We’ll only listen to you if you’ve been peer-reviewed
The decree that all future debate about The Spirit Level should take place in peer-reviewed journals highlights a new censorious dynamic.
Since it was published last year, The Spirit Level – Kate Pickett and Richard Wilkinson’s book on why equal societies do better than unequal ones – has become a sparkplug for heated, testy debate. Not one, not two, but three pamphlet-length critiques of it have been published, while others have rushed to man the book’s intellectual barricades (‘This book’s inconvenient truths must be faced’, said a Guardian editorial).
Yet now Pickett and Wilkinson have imposed an extraordinary condition on future debate about their book. Because much of the criticism of The Spirit Level has consisted of ‘unsubstantiated claims made for political purposes’ (in their view), ‘all future debate should take place in peer-reviewed journals’, they decree.
Wow. In one fell swoop they have painted any criticism of their book that appears in non-peer-reviewed journals as somehow illegitimate. They snootily say that ‘none of [the] critiques are peer-reviewed’ and announce that from now on they’ll only engage in discussions that ‘take place in peer-reviewed journals’. So any peep of a critique that appears in a newspaper, a book published by a publishing house that doesn’t do peer review, a non-academic magazine, an online magazine, a blog or a radio show – never mind those criticisms aired in sweaty seminar rooms, bars or on park benches – is unworthy because it hasn’t been stamped with that modern-day mark of decency, that indicator of seriousness, that licence which proves you’re a Person Worth Listening To: the two magic words ‘Peer Reviewed.’
One of Pickett and Wilkinson’s severest critics – the non-peer-reviewed Christopher Snowdon, author of The Spirit Level Delusion – is taken aback. ‘This displays an eagerness to close down debate and hide behind the supposed gatekeepers of knowledge’, he tells spiked. ‘Some people who don’t understand what peer review is seem determined to present it as some arbiter of truth’, he continues. ‘But it just means a study is fit for publication or is not obviously fabricated.’
In a nutshell, Pickett and Wilkinson’s book argues that societies in which there is a smaller gap between the rich and the poor generally ‘do better’ – that is, have higher happiness levels, less violence, more social mobility, etc – than societies in which there’s a chasm between the very wealthiest men and the lowliest paupers. It sounds commonsensical (‘It’s Better For A Society To Be Equal Than Unequal Shocker!’) but actually there’s a lot in their theory to tease out, explore, question and, yes, critique.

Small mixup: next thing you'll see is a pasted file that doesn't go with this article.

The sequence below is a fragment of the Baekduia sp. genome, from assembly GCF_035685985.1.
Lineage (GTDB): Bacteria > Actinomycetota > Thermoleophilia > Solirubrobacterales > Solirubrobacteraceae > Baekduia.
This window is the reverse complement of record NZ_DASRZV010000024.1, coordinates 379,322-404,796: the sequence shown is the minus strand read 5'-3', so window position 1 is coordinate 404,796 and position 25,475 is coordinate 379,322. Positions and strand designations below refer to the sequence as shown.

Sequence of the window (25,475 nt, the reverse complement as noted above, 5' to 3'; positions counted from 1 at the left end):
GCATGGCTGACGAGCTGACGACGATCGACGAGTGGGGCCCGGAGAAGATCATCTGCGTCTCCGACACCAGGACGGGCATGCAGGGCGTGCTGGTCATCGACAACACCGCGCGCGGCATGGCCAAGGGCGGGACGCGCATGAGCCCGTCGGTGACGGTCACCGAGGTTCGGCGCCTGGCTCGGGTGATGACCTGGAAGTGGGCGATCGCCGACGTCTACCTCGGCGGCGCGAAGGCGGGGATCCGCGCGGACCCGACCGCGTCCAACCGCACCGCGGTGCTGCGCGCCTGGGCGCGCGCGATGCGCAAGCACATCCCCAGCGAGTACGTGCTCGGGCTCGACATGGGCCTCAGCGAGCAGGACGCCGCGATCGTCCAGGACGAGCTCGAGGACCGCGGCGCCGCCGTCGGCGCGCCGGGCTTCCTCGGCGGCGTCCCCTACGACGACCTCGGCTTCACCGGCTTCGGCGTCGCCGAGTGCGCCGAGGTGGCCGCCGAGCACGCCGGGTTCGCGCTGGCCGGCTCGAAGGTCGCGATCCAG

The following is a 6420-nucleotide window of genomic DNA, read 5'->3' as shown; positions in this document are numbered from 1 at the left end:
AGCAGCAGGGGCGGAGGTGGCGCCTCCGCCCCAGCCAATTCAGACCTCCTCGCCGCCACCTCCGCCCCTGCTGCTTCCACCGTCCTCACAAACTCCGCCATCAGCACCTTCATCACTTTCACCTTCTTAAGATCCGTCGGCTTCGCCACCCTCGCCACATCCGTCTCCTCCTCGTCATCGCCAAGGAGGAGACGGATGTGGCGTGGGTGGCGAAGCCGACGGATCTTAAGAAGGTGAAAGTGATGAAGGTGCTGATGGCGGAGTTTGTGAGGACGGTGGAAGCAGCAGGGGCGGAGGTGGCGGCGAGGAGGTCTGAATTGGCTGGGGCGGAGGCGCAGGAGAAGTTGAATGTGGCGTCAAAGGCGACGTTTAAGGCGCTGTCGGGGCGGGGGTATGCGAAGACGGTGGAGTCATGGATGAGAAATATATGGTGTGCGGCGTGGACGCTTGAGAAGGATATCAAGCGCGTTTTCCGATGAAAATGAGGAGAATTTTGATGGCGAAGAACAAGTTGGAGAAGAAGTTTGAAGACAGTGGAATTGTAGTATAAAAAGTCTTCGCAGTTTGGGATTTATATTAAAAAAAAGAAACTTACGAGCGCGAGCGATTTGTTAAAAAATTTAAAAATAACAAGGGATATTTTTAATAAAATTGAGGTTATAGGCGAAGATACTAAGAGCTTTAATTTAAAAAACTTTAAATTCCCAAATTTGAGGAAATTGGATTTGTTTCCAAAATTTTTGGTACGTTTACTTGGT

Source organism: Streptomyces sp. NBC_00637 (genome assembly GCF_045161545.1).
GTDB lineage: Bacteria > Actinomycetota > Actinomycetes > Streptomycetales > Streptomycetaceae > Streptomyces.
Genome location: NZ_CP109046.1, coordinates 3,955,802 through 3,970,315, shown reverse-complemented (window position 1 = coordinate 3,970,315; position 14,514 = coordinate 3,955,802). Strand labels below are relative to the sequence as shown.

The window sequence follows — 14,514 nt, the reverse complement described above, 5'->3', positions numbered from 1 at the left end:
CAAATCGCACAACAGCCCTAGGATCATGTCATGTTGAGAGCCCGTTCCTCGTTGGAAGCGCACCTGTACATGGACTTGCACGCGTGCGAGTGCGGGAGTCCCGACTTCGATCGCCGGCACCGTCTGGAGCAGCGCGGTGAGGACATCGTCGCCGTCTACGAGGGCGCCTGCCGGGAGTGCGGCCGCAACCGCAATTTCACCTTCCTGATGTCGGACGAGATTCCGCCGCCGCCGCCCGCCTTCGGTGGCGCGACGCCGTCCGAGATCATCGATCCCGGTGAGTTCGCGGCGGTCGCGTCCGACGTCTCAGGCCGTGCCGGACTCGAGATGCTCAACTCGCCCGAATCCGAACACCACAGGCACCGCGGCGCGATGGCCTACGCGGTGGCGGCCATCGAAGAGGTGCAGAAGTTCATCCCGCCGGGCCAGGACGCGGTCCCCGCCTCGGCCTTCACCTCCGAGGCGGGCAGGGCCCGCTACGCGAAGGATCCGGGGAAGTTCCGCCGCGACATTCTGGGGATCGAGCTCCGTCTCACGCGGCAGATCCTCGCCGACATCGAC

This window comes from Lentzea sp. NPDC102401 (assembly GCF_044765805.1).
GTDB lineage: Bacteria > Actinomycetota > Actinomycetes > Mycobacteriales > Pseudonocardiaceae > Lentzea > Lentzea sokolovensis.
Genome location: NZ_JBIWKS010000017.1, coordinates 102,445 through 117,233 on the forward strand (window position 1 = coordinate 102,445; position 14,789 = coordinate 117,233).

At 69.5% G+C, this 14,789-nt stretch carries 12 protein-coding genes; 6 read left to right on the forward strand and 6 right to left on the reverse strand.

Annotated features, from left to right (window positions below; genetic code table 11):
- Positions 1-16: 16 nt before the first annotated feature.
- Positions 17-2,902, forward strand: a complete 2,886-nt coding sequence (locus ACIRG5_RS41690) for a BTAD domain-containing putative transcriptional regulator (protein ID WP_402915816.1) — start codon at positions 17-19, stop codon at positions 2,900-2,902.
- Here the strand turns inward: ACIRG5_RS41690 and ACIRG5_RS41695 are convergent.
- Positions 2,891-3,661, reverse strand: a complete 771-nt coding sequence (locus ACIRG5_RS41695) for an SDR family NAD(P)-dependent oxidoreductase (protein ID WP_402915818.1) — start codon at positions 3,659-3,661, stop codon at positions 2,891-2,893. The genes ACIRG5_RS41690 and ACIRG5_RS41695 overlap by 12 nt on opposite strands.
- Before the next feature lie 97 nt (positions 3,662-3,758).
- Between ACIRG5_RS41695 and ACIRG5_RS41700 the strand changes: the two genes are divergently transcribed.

For example, obsessing over the gap between the rich and the poor, and calling for it to be shrunk, can easily translate into a demand that the living standards of the richest be lowered as well as calling for the living standards of the poorest to be raised a little bit. When your focus is less on liberating everyone from need in order that they might fulfil their human potential as they see fit, and more on making sure that no one has way more stuff than anyone else, you can end up problematising the ideals of plenty, growth, aspiration. Indeed, Pickett and Wilkinson demonise economic growth, arguing that where once it was ‘the great engine of progress’, in rich countries it has now ‘largely finished its work’. They claim that as ‘affluent societies have grown richer, there have been long-term rises in rates of anxiety, depression and numerous other social problems’. In short – echoing arguments Wilkinson made in a 1996 book – wanting more and more stuff, whether it’s fast cars, burgers on demand or a mock-Tudor mansion, can make you mentally ill.
Now there’s a lot in this that one might want to have a row with, even if one – like me – has not been peer-reviewed (which is fast becoming the intellectual equivalent of being deloused). For example, Pickett and Wilkinson argue that where the methodology in the three published critiques of their work has been ‘seriously flawed’, their methodology is based on sound scientific fact and evidence; they even flirted with the idea of calling their book ‘Evidence-Based Politics’. Yet I would argue that if they did indeed find ‘evidence’ that there’s more anxiety and other mental afflictions in well-off but unequal countries than there are in more humble but more equal societies, then it might be because the ‘therapy culture’ is more pronounced in these, largely Western parts of the world. If more people in America, for example, claim to have an angsty, emotional, brain-based issue than do people in Cuba, then I bet my weekly wage packet that it isn’t because of growth and consumerism, but because there is a widespread, very influential, Oprahite invitation to American people to define their every problem in therapeutic terms, whereas that isn’t yet the case in Havana and its surrounds.